First, we record responses on each new task image from the original network for outputs on the old tasks (defined by and
). Our experiments involve classification, so the responses are the set of label probabilities for each training image. Nodes for each new class are added to the output layer, fully connected to the layer beneath, with randomly initialized weights. The number of new parameters is equal to the number of new classes times the number of nodes in the last shared layer, typically a very small percent of the total number of parameters. In our experiments (Sec. 4.2), we also compare alternate ways of modifying the network for the new task.
Next, we train the network to minimize loss for all tasks and regularization
using stochastic gradient descent. The regularizationcorresponds to a simple weight decay of 0.0005. When training, we first freeze and and train to convergence (warm-up step). Then, we jointly train all weights , , and until convergence (joint-optimize step). The warm-up step greatly enhances fine-tuning’s old-task performance, but is not so crucial to either our method or the compared Less Forgetting Learning (see Table 7(b)). We still adopt this technique in Learning without Forgetting (as well as most compared methods) for the slight enhancement and a fair comparison.
For simplicity, we denote the loss functions, outputs, and ground truth for single examples. The total loss is averaged over all images in a batch in training. For new tasks, the loss encourages predictionsto be consistent with the ground truth . The tasks in our experiments are multiclass classification, so we use the common [3, 27] multinomial logistic loss:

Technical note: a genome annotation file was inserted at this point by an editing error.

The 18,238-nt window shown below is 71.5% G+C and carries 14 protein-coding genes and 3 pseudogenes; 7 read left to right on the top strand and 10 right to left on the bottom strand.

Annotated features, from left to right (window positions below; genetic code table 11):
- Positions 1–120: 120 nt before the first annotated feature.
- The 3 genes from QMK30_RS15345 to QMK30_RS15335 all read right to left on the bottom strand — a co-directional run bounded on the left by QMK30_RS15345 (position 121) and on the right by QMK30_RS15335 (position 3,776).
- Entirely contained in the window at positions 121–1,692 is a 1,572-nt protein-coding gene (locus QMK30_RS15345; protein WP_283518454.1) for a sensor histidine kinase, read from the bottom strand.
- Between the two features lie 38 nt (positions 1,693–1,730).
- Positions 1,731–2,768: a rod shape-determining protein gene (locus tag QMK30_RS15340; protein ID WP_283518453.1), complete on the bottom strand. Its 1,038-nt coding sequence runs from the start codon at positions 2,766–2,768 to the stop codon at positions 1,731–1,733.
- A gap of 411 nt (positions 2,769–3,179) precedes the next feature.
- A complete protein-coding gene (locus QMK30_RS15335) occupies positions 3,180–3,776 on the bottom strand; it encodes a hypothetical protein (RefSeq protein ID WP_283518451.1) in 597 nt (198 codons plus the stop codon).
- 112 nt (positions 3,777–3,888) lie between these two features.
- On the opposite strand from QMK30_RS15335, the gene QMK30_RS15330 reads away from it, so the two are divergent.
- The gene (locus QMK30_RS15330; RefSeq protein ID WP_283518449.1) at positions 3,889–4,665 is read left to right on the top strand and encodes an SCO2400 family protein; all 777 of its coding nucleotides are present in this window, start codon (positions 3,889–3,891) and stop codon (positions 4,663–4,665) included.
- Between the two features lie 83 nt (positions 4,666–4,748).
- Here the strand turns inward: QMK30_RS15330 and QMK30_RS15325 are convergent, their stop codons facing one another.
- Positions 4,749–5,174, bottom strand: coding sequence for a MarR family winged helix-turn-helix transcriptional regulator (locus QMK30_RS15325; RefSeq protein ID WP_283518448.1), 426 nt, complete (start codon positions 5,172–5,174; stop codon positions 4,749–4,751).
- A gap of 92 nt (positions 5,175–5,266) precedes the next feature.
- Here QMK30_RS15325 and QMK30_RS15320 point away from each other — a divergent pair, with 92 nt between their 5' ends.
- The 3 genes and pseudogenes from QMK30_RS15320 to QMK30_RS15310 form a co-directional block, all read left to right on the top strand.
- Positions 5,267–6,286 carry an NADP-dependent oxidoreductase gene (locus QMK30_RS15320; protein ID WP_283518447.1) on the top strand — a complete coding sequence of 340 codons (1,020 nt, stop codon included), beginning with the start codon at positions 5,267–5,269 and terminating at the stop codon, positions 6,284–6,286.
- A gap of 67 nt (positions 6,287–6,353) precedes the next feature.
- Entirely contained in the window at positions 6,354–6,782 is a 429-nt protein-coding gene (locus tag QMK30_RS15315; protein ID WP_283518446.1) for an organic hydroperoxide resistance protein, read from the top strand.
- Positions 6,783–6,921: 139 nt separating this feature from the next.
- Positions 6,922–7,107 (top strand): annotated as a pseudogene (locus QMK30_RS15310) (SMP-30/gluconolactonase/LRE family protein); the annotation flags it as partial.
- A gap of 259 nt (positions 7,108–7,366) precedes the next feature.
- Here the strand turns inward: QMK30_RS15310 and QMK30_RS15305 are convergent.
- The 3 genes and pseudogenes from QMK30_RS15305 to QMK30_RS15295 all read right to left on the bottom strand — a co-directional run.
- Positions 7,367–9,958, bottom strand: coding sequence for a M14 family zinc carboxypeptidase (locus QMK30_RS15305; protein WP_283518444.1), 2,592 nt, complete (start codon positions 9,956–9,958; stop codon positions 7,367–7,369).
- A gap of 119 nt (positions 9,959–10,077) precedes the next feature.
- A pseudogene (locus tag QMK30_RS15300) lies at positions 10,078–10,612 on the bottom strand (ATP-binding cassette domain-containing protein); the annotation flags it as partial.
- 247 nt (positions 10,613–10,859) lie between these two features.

where is the softmax output of the network and
is the one-hot ground truth label vector. If there are multiple new tasks, or if the task is multi-label classification where we make true/false predictions for each label, we take the sum of losses across the new tasks and the labels.
For each original task, we want the output probabilities for each image to be close to the recorded output from the original network. We use the Knowledge Distillation loss, which was found by Hinton et al.  to work well for encouraging the outputs of one network to approximate the outputs of another. This is a modified cross-entropy loss that increases the weight for smaller probabilities:
where is the number of labels and , are the modified versions of recorded and current probabilities , :
If there are multiple old tasks, or if an old task is multi-label classification, we take the sum of the loss for each old task and label. Hinton et al.  suggest that setting
, which increases the weight of smaller logit values and encourages the network to better encode similarities among classes. We useaccording to a grid search on a held out set, which aligns with the authors’ recommendations. In experiments, use of knowledge distillation loss leads to a slightly better but very similar performance to other reasonable losses. Therefore, it is important to constrain outputs for original tasks to be similar to the original network, but the similarity measure is not crucial.
is a loss balance weight, set to 1 for most our experiments. Making larger will favor the old task performance over the new task’s, so we can obtain a old-task-new-task performance line by changing . (Figure 7)
Relationship to joint training. As mentioned before, the main difference between joint training and our method is the need for the old dataset. Joint training uses the old task’s images and labels in training, while Learning without Forgetting no longer uses them, and instead uses the new task images and the recorded responses as substitutes. This eliminates the need to require and store the old dataset, brings us the benefit of joint optimization of the shared , and also saves computation since the images only has to pass through the shared layers once for both the new task and the old task. However, the distribution of images from these tasks may be very different, and this substitution may potentially decrease performance. Therefore, joint training’s performance may be seen as an upper-bound for our method.